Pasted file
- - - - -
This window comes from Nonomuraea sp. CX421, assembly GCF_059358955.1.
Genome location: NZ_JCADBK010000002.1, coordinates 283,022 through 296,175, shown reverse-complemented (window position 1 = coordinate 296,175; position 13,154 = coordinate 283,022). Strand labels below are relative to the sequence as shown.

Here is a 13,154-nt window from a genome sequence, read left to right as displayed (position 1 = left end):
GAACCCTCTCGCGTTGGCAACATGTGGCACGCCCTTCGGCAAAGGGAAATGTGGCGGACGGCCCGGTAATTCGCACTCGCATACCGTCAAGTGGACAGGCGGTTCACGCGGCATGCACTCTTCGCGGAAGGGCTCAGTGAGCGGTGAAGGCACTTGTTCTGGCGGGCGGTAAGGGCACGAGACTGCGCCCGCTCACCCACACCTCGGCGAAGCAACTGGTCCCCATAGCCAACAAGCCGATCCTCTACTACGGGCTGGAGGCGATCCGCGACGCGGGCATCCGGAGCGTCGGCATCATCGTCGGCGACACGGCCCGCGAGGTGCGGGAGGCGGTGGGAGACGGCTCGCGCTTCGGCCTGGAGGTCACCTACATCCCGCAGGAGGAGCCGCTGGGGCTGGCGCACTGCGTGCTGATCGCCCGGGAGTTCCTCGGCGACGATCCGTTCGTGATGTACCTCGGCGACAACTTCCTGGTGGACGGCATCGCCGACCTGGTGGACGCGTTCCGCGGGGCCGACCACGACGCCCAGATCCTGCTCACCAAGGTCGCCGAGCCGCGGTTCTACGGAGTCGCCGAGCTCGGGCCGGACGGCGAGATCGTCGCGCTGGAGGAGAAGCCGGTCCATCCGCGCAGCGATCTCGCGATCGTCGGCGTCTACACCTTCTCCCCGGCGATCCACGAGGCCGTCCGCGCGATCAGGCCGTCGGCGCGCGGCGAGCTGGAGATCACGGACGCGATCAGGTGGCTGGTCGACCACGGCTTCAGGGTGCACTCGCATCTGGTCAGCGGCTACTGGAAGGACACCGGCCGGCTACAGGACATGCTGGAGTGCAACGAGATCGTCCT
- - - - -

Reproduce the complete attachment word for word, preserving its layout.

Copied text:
This window comes from Nonomuraea sp. CX421, assembly GCF_059358955.1.
Genome location: NZ_JCADBK010000002.1, coordinates 283,022 through 296,175, shown reverse-complemented (window position 1 = coordinate 296,175; position 13,154 = coordinate 283,022). Strand labels below are relative to the sequence as shown.

Here is a 13,154-nt window from a genome sequence, read left to right as displayed (position 1 = left end):
GAACCCTCTCGCGTTGGCAACATGTGGCACGCCCTTCGGCAAAGGGAAATGTGGCGGACGGCCCGGTAATTCGCACTCGCATACCGTCAAGTGGACAGGCGGTTCACGCGGCATGCACTCTTCGCGGAAGGGCTCAGTGAGCGGTGAAGGCACTTGTTCTGGCGGGCGGTAAGGGCACGAGACTGCGCCCGCTCACCCACACCTCGGCGAAGCAACTGGTCCCCATAGCCAACAAGCCGATCCTCTACTACGGGCTGGAGGCGATCCGCGACGCGGGCATCCGGAGCGTCGGCATCATCGTCGGCGACACGGCCCGCGAGGTGCGGGAGGCGGTGGGAGACGGCTCGCGCTTCGGCCTGGAGGTCACCTACATCCCGCAGGAGGAGCCGCTGGGGCTGGCGCACTGCGTGCTGATCGCCCGGGAGTTCCTCGGCGACGATCCGTTCGTGATGTACCTCGGCGACAACTTCCTGGTGGACGGCATCGCCGACCTGGTGGACGCGTTCCGCGGGGCCGACCACGACGCCCAGATCCTGCTCACCAAGGTCGCCGAGCCGCGGTTCTACGGAGTCGCCGAGCTCGGGCCGGACGGCGAGATCGTCGCGCTGGAGGAGAAGCCGGTCCATCCGCGCAGCGATCTCGCGATCGTCGGCGTCTACACCTTCTCCCCGGCGATCCACGAGGCCGTCCGCGCGATCAGGCCGTCGGCGCGCGGCGAGCTGGAGATCACGGACGCGATCAGGTGGCTGGTCGACCACGGCTTCAGGGTGCACTCGCATCTGGTCAGCGGCTACTGGAAGGACACCGGCCGGCTACAGGACATGCTGGAGTGCAACGAGATCGTCCT